An article about the fourteenth- to seventeenth-century armorial glass in East Sutton church (Kent), by the genealogist, Marcus Herbert, appears in the 2018 volume of Archaeologia Cantiana, the Journal of the Kent Archaeological Society.
East Sutton church (seven miles south-east of Maidstone) dates from the thirteenth to the early six-teenth century. Most of the medieval glass is in the south chapel and shows, inter alia, fragments of heads and shoulders of two 15th century angels wearing cross diadems, a head of the Virgin Mary with a scroll inscription around her halo, ‘ecce ancilla domini’ and an interesting collection of armorials. [Fig. 1]
The author discusses the heraldry of these armorials and discusses why they appear in the church. He suggests that some panels might be imports from the neighbouring East Sutton manor house. The armorials include heraldry of the families of Valence, Hastings, St Leger, Mortimer of Wigmore, a Duke of York, Guildford, Halden, Argall, Scott and Filmer.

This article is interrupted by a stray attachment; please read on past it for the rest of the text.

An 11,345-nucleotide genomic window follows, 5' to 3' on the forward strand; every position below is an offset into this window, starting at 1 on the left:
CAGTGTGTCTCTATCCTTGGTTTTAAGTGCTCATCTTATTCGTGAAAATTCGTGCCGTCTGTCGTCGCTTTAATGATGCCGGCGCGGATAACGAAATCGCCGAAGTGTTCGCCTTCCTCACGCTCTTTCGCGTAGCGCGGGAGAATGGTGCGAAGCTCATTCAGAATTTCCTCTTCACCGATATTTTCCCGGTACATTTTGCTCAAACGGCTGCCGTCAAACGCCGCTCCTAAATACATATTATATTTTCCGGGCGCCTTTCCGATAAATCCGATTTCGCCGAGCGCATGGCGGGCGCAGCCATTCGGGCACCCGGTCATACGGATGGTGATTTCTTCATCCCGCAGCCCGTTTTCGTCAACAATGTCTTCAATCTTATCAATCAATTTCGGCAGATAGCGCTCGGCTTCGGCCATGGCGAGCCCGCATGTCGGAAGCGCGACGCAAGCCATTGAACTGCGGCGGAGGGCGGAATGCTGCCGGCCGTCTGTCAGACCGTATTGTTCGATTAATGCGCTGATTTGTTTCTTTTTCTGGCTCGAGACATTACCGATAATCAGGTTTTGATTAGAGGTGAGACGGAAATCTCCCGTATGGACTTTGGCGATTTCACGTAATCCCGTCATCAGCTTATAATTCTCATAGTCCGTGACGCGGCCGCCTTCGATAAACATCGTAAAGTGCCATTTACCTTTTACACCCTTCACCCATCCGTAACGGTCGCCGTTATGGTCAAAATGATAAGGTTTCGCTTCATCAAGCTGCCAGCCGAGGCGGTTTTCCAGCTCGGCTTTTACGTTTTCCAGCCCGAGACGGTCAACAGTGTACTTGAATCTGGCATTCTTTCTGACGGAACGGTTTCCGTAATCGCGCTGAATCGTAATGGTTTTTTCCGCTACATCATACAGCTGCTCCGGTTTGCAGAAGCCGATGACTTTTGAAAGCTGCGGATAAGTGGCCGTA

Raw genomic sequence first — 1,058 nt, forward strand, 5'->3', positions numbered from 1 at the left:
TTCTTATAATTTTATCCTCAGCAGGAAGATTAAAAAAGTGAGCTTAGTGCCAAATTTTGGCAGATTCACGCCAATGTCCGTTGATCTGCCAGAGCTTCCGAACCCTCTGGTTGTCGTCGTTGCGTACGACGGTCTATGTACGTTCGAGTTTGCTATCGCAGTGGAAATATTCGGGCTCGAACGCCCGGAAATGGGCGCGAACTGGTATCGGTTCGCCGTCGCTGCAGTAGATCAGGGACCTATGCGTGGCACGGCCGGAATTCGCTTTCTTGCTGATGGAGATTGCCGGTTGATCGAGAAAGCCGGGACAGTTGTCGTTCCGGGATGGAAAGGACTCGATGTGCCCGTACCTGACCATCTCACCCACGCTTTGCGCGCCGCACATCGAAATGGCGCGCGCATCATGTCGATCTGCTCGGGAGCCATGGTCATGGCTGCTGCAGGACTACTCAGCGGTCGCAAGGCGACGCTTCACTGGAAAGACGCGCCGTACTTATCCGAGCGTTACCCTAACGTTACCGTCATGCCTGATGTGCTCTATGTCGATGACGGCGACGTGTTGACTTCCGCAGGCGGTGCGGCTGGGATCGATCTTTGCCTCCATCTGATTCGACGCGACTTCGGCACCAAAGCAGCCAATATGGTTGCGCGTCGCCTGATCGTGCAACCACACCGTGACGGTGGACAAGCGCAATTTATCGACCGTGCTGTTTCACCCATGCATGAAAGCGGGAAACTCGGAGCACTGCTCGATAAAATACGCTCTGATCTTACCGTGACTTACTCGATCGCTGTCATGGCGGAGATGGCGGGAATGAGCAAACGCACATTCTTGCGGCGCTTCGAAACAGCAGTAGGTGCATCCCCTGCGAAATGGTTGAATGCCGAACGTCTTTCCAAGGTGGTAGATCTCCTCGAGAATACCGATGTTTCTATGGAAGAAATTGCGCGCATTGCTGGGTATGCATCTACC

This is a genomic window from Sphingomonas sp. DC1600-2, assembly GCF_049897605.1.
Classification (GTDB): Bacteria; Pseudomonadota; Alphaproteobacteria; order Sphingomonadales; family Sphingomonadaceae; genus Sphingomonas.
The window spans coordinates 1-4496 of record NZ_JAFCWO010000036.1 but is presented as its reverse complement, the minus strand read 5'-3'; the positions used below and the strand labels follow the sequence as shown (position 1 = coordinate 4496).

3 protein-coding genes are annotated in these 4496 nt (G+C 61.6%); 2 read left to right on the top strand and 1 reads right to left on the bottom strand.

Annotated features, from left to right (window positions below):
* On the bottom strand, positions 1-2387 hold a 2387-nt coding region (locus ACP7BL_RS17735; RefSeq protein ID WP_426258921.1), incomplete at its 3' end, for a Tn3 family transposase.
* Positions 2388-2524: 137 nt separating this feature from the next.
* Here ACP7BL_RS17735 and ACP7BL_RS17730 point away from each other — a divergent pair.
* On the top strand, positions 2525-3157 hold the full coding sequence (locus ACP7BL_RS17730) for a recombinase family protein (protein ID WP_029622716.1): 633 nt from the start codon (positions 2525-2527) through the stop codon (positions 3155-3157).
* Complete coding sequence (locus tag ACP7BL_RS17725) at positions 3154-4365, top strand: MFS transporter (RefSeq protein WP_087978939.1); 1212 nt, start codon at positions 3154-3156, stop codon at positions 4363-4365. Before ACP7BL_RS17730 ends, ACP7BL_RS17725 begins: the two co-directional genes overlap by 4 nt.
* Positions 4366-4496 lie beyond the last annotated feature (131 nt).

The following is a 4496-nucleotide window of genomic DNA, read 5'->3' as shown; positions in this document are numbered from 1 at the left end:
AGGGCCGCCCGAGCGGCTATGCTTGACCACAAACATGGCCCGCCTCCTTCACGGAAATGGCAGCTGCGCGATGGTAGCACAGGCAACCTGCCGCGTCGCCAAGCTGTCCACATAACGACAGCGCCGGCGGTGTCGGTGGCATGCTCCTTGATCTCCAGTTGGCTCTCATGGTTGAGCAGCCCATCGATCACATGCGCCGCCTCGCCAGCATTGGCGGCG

The article also chronicles the destruction of glass in the church during the English civil war. According to notes compiled by Sir Robert Filmer (d.1653) on 27 July 1642:
Cornet May (a cornet was the third and lowest grade of commissioned officer in a British cavalry troop. The rank was abolished in 1871’ Ed.) came to search East Sutton Belfry for arms there, he tore the surplice with his owne hands, tooke away a Bible, a service booke and a booke of homilies out of the Church and broke the glasse windows.
Herbert suggests that these notes were copied almost verbatim from his wife’s diary or perhaps vice versa, the main difference being that Lady Anne Filmer apparently wrote of the same attack, ‘and broke down the screen and the painted glass windows’. ‘The Painted Glass at East Sutton Church and the Arms of a Duke of York’, Marcus Herbert, Archaeologia Cantiana, Vol 139, 2018, pp 1-15.